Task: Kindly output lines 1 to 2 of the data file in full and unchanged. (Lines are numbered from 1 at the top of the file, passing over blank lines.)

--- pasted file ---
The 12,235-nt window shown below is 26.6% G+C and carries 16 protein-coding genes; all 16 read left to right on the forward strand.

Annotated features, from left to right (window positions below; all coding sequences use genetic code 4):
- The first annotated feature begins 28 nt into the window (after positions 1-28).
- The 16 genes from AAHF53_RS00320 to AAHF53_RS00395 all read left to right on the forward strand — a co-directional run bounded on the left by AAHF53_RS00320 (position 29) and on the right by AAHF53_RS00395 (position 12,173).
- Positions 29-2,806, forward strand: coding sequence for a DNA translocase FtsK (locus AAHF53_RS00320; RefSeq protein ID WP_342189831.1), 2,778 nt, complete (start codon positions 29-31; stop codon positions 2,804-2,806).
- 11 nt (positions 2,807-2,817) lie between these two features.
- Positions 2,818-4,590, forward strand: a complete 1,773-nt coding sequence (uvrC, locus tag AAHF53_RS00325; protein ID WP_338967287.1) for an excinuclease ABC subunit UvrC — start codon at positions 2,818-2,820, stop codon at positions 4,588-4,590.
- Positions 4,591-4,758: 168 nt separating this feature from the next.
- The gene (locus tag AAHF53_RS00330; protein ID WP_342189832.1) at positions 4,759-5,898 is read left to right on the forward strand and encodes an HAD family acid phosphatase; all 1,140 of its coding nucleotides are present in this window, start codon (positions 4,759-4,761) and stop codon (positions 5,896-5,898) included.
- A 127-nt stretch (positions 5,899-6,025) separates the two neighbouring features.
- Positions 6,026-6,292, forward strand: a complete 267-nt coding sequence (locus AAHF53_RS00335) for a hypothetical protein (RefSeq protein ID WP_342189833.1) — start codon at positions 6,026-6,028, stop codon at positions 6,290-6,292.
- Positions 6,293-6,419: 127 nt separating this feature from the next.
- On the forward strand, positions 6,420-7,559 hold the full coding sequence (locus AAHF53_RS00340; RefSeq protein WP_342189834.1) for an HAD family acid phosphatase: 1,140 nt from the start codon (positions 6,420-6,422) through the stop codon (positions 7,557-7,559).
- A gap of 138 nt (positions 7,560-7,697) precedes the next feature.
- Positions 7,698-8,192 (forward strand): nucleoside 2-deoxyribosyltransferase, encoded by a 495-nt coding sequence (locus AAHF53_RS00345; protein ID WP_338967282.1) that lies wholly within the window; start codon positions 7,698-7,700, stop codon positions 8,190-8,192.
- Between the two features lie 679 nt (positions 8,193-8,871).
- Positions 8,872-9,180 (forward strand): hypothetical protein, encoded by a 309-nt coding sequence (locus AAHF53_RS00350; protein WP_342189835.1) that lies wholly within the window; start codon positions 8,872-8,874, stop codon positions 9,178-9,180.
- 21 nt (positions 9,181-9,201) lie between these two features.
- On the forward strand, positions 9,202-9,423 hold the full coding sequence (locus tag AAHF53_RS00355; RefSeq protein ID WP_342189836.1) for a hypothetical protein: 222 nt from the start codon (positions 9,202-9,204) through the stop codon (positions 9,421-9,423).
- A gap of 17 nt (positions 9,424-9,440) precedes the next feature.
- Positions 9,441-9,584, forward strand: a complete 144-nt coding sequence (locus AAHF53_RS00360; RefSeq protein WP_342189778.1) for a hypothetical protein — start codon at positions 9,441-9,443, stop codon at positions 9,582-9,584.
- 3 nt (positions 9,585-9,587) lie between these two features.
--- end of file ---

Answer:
The 12,235-nt window shown below is 26.6% G+C and carries 16 protein-coding genes; all 16 read left to right on the forward strand.

Annotated features, from left to right (window positions below; all coding sequences use genetic code 4):